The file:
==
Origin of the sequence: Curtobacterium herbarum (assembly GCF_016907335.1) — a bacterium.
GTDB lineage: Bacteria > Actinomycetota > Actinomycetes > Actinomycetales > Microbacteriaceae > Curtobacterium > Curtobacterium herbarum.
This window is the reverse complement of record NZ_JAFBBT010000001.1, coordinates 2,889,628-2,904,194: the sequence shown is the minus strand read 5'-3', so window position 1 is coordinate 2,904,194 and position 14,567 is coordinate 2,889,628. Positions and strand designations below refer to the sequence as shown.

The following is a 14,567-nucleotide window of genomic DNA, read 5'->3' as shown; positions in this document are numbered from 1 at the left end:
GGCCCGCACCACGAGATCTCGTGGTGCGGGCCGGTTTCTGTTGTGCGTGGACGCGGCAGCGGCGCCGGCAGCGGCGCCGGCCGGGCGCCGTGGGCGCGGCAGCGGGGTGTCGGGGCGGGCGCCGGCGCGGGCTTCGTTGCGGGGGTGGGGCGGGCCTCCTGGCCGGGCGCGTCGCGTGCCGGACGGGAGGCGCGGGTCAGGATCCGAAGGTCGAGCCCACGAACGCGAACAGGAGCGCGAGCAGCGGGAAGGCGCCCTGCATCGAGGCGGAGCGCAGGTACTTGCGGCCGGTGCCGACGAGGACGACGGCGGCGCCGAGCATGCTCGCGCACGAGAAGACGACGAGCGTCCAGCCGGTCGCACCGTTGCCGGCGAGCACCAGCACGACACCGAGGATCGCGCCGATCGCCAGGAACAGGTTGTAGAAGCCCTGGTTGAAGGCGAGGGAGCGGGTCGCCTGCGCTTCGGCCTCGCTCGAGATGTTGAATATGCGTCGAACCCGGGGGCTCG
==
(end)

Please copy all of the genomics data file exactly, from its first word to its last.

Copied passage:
Origin of the sequence: Curtobacterium herbarum (assembly GCF_016907335.1) — a bacterium.
GTDB lineage: Bacteria > Actinomycetota > Actinomycetes > Actinomycetales > Microbacteriaceae > Curtobacterium > Curtobacterium herbarum.
This window is the reverse complement of record NZ_JAFBBT010000001.1, coordinates 2,889,628-2,904,194: the sequence shown is the minus strand read 5'-3', so window position 1 is coordinate 2,904,194 and position 14,567 is coordinate 2,889,628. Positions and strand designations below refer to the sequence as shown.

The following is a 14,567-nucleotide window of genomic DNA, read 5'->3' as shown; positions in this document are numbered from 1 at the left end:
GGCCCGCACCACGAGATCTCGTGGTGCGGGCCGGTTTCTGTTGTGCGTGGACGCGGCAGCGGCGCCGGCAGCGGCGCCGGCCGGGCGCCGTGGGCGCGGCAGCGGGGTGTCGGGGCGGGCGCCGGCGCGGGCTTCGTTGCGGGGGTGGGGCGGGCCTCCTGGCCGGGCGCGTCGCGTGCCGGACGGGAGGCGCGGGTCAGGATCCGAAGGTCGAGCCCACGAACGCGAACAGGAGCGCGAGCAGCGGGAAGGCGCCCTGCATCGAGGCGGAGCGCAGGTACTTGCGGCCGGTGCCGACGAGGACGACGGCGGCGCCGAGCATGCTCGCGCACGAGAAGACGACGAGCGTCCAGCCGGTCGCACCGTTGCCGGCGAGCACCAGCACGACACCGAGGATCGCGCCGATCGCCAGGAACAGGTTGTAGAAGCCCTGGTTGAAGGCGAGGGAGCGGGTCGCCTGCGCTTCGGCCTCGCTCGAGATGTTGAATATGCGTCGAACCCGGGGGCTCG